By Jonathan Kaminsky WALLACE, La. (Reuters) - Life-size sculptures of slave children haunt the clapboard church on the grounds of the old sugar cane plantation, where ceramic heads of black men will soon sway on pikes in the Louisiana breeze. Unlike other plantation museums along the Great River Road between New Orleans and Baton Rouge, the newly opened and under-construction Whitney Plantation focuses squarely on the plight of slaves. While nearby sites highlight their antebellum architecture and the lifestyles of the white people who lived there, only 11 minutes of the roughly two-hour Whitney Plantation tour are devoted to the grand house where the German-American masters resided. More time is spent with the granite slabs bearing the names of thousands of Louisiana slaves, interspersed with painful snippets of their narratives.
The Houston-based Prison Entrepreneurship Program began operations in 2004 and operates now in the Cleveland Correctional Facility in Cleveland, Texas, with plans to open a second unit in a Dallas-area prison this year. Some facts and figures about the program since it began:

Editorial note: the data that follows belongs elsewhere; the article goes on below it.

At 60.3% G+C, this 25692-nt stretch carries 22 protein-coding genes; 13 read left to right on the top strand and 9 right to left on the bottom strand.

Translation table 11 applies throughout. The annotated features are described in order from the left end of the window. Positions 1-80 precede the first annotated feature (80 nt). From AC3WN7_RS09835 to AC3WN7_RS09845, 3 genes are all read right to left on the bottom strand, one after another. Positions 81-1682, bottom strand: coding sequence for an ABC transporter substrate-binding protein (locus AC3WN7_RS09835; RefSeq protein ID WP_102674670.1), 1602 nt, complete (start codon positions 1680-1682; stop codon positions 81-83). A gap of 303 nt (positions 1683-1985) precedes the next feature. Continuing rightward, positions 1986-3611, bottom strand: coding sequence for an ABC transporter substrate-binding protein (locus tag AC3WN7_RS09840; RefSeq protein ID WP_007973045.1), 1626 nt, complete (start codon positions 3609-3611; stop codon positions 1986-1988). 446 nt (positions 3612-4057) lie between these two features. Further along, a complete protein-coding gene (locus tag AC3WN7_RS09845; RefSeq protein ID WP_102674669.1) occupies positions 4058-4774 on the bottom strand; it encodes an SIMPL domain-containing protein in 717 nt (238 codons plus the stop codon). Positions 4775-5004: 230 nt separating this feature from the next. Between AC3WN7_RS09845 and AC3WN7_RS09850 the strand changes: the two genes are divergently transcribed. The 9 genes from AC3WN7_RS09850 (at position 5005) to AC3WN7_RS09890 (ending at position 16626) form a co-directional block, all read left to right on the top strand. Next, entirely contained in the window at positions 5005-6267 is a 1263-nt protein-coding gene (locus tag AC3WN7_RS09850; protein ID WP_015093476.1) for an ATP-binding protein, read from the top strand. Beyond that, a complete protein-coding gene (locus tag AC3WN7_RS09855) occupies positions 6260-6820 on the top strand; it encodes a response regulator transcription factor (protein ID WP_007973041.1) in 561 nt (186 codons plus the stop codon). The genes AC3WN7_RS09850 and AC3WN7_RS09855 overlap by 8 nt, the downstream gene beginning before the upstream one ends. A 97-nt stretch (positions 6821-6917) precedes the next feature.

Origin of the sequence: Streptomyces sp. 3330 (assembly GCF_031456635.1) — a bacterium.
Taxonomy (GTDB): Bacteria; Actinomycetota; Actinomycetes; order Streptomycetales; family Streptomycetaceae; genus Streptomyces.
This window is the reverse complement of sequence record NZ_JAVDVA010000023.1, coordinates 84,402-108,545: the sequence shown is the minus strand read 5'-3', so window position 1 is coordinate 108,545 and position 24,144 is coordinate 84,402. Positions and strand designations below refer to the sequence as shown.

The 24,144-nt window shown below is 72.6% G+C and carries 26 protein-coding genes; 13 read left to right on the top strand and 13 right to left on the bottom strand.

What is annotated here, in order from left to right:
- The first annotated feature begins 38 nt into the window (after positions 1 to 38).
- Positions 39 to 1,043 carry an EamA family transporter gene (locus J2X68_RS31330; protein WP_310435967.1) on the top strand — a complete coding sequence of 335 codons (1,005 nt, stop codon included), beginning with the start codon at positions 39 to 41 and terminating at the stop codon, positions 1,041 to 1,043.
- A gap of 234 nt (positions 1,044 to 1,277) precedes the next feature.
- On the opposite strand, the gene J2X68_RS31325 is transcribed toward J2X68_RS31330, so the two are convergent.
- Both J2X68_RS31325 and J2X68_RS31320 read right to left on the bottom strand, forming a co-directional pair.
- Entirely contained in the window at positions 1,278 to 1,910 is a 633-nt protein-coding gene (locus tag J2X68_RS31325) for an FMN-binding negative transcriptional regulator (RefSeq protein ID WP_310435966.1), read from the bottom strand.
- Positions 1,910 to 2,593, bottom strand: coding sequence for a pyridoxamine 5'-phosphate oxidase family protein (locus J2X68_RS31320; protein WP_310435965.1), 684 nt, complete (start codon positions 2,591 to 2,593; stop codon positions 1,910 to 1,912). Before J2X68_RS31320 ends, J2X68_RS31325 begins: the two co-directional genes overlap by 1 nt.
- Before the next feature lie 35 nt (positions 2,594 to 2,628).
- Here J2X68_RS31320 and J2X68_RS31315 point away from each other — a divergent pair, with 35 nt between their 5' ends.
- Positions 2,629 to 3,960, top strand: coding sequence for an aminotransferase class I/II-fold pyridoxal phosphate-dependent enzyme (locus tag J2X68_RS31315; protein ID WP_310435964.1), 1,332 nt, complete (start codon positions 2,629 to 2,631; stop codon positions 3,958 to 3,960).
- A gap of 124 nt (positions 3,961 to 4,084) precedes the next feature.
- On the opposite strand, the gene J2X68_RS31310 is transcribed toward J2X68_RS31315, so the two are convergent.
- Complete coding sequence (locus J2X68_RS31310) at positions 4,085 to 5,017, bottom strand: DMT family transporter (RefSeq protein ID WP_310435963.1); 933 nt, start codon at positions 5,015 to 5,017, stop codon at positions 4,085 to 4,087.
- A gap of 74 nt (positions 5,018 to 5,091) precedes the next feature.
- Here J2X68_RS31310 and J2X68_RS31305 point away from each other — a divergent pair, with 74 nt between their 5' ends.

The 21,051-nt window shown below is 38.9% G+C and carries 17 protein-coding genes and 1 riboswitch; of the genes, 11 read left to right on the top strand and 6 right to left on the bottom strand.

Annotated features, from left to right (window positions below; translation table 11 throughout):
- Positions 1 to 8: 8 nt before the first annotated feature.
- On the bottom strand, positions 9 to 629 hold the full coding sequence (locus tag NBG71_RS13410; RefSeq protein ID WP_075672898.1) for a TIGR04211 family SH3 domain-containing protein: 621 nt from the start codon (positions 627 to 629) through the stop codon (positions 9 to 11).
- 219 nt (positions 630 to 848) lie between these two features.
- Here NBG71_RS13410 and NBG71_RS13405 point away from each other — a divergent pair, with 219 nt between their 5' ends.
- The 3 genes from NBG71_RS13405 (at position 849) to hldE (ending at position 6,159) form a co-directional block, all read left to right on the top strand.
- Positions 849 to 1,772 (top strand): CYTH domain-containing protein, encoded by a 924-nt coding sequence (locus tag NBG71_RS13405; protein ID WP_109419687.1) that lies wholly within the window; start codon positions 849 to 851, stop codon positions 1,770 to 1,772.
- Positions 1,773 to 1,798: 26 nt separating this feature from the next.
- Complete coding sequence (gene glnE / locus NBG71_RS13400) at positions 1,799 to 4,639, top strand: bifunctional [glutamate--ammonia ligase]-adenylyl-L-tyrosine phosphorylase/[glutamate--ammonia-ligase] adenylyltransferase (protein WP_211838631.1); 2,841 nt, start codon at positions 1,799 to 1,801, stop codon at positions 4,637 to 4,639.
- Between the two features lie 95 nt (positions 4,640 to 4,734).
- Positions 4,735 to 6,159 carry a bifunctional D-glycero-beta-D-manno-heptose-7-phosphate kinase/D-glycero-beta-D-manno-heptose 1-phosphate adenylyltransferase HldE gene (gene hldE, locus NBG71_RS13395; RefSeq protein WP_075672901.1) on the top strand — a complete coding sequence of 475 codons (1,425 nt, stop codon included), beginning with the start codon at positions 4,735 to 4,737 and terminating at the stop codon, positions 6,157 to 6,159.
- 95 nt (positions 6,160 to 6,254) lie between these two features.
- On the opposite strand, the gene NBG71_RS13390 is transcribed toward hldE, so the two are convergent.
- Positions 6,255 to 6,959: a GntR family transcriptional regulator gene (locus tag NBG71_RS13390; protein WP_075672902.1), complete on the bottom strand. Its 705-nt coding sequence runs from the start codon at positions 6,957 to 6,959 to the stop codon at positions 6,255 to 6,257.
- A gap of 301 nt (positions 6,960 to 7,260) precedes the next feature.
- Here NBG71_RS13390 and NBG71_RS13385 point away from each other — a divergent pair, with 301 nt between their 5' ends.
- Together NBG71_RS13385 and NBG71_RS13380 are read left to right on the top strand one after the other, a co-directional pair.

CLEVELAND, Texas (AP) — Standing in a prison chow hall, Richard Chavez Jr. outlines his past: violent felon, former gang member, the fourth member of his family to go to prison. Then his future: owner of a mobile counseling youth service that goes where the troubled kids are.
President Barack Obama has invited a handful of average Americans who wrote him letters about their lives to his annual State of the Union address at the U.S. Capitol on Tuesday. "Every day, we get thousands of letters and emails at the White House from Americans across the country, and every night, I read 10 of them," Obama said in his weekly radio and Internet address, broadcast on Saturday. "They tell me about their hopes and their worries, their hardships and successes. They’re the Americans I’m working for every day, and this year, several of these letter writers will join me at the Capitol." The president said he had invited a woman from Colorado, Carolyn Reed, who expanded her business with a loan from the Small Business Administration. Victor Fugate of Missouri would also be among his guests.